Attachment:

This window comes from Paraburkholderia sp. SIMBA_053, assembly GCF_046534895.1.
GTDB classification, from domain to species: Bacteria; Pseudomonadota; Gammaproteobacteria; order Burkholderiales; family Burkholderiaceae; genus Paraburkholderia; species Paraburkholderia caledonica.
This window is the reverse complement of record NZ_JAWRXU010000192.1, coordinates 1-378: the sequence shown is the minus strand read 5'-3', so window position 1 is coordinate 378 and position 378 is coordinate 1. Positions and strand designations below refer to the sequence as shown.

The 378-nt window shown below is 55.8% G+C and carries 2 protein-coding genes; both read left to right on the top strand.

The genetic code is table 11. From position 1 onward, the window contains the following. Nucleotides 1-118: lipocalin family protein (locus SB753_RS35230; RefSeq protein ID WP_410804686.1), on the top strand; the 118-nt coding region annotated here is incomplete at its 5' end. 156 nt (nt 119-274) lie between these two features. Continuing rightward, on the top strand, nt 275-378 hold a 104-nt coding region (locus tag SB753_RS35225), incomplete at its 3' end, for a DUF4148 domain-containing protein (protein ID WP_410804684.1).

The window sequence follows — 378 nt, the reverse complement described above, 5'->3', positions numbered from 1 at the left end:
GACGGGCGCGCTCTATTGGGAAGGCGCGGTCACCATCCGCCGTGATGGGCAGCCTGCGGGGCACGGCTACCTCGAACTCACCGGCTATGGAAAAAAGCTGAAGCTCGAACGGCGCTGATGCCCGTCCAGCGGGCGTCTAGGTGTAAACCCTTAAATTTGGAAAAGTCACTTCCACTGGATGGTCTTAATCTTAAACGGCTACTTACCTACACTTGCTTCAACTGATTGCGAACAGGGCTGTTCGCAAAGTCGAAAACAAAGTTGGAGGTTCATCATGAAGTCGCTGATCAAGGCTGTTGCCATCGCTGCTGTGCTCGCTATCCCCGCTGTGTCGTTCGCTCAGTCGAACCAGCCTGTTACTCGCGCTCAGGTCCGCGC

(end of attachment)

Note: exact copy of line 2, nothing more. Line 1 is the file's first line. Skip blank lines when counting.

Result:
GTDB classification, from domain to species: Bacteria; Pseudomonadota; Gammaproteobacteria; order Burkholderiales; family Burkholderiaceae; genus Paraburkholderia; species Paraburkholderia caledonica.